The culinary road Hardette Harris travels is filled with serendipity and the unexpected.
In 2013, Harris left San Antonio, Texas and headed home to Minden, Louisiana, a small town not far from Shreveport. She returned to be near her aging parents, Thelda and Welton, and to continue private cheffery. As timing would have it, soul food scholar Adrian Miller had just released “Soul Food: A Surprising Story of an American Cuisine, One Plate at a Time,” which contained quotes by Harris. In those references was the mention of a Louisiana foodways different from Creole and Cajun cuisines, which piqued the interest of Miller and other culinarians.
Harris wondered what to do with her assertion that a cuisine existed in the same state as two of the world’s most famous cuisines – Creole and Cajun. She wasn’t a scholar like Miller and had no interest in becoming a ‘celebrity’ chef, so she felt she needed to know what to do next with the sudden attention for stating what she thought everyone knew.
As it turned out, everyone didn’t know but the right ones would know when she hosted a dinner – The Dream Dinner – in commemoration of Martin Luther King’s birthday. Adrian Miller was her featured guest in Minden for a dinner to promote racial reconciliation as well as a discussion about his book. Harris served as chef creating a menu of foods well-known in the region. Foods she authenticated as Northern Louisiana cuisine that are informed by different food preparations, crops indigenous to the region, and the sources: African slave, Native American, German, English, and French.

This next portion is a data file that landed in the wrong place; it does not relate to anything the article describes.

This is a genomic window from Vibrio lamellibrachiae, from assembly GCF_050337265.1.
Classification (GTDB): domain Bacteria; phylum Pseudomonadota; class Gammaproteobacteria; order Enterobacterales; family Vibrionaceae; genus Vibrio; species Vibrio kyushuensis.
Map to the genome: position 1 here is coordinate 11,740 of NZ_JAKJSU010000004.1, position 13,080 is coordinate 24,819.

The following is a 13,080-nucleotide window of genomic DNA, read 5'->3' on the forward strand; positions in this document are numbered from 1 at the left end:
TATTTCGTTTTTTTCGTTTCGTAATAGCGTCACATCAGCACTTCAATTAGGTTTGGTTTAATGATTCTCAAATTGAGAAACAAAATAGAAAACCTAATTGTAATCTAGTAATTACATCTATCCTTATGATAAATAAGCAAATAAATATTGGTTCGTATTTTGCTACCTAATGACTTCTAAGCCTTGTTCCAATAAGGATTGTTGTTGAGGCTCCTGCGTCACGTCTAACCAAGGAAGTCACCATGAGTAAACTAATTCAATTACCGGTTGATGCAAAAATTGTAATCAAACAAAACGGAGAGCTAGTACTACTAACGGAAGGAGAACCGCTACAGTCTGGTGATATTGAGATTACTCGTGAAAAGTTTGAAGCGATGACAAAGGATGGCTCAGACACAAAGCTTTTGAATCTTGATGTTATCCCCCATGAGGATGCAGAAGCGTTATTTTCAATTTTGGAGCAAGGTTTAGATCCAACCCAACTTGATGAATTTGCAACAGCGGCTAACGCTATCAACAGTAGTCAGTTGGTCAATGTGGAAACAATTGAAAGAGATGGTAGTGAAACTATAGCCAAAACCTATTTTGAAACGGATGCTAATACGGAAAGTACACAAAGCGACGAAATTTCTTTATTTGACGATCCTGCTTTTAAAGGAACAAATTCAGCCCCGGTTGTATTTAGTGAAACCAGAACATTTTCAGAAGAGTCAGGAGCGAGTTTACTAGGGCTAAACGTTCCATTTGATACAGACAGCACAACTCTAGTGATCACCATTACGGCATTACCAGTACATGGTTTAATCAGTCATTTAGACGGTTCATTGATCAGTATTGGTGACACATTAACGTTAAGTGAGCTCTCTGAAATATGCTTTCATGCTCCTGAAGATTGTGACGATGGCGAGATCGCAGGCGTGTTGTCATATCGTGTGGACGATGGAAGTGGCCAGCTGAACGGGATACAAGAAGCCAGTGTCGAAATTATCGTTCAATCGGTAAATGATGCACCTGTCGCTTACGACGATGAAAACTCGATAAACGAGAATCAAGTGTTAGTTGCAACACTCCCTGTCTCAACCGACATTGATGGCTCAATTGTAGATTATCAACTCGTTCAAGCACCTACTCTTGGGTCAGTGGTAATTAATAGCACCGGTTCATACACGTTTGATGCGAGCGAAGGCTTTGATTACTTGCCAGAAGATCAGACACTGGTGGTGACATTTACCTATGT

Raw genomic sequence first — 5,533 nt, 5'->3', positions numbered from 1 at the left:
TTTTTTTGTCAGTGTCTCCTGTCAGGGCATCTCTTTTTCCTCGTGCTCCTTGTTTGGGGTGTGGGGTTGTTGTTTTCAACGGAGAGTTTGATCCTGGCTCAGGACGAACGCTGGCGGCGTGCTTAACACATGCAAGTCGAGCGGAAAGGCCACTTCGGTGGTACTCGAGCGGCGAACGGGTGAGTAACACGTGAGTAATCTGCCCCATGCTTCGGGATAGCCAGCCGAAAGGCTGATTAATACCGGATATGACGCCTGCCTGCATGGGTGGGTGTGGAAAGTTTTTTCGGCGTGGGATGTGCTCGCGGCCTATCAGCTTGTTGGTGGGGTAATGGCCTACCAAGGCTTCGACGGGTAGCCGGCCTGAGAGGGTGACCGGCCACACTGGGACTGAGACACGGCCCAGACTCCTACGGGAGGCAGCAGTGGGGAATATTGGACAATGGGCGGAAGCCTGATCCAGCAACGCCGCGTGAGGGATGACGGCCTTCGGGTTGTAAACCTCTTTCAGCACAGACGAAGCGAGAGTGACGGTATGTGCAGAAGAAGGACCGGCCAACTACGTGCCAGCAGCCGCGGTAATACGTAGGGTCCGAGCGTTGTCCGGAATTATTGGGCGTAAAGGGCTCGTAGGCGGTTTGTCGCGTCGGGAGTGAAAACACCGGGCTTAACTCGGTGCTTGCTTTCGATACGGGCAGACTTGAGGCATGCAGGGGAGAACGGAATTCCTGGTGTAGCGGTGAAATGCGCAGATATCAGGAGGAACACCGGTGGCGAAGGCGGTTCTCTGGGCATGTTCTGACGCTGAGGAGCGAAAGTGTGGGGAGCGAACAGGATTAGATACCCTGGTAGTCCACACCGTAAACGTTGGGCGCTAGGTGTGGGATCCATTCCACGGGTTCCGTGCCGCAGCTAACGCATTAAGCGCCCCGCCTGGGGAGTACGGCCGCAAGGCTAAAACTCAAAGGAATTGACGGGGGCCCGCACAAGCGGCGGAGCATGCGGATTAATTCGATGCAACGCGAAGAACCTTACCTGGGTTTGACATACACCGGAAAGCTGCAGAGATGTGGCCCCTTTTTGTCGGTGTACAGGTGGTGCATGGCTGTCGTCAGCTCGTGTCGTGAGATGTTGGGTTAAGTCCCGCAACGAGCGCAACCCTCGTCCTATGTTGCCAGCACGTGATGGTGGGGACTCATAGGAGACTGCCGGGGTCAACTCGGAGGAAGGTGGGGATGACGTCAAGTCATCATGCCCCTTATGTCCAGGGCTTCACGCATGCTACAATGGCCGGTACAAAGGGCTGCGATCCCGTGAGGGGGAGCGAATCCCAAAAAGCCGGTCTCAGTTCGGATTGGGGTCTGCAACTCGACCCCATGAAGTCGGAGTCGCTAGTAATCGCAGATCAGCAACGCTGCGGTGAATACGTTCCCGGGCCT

Present at the dinner was Louisiana State Rep. Gene Reynolds who was impressed with the meal to develop a conversation with Harris that led him to introduce House Concurrent Resolution 88, for the official meal of North Louisiana, which passed with a unanimous vote on April 29, 2015.
In 2017, Hardette Harris was honored as one of eight Louisianians of the Year by Louisiana Life magazine. Esteemed by Gov. John Bel Edwards and Lt. Gov. Billy Nungesser, Harris received recognition for her work as chef, culinary educator and the creator of the official North Louisiana meal.
She created “Us Up North” a culinary experience and food tours company designed to showcase the food of North Louisiana, the farming communities that produce the food, and the restaurants that serve those foods on their menus. And her “Pure Louisiana Soul” food demonstrations are a huge hit at festivals and food shows.
Country Roads magazine named Harris a winner of their “Small Town Chefs” award in June 2017. In 2018, Harris was featured in the Louisiana Travel Inspiration Guide as a “Louisiana Original” alongside renowned chefs Emeril Lagasse and John Folse. She recently joined her friend Howard Conyers on his PBS program Nourish for The Great Cornbread Debate.8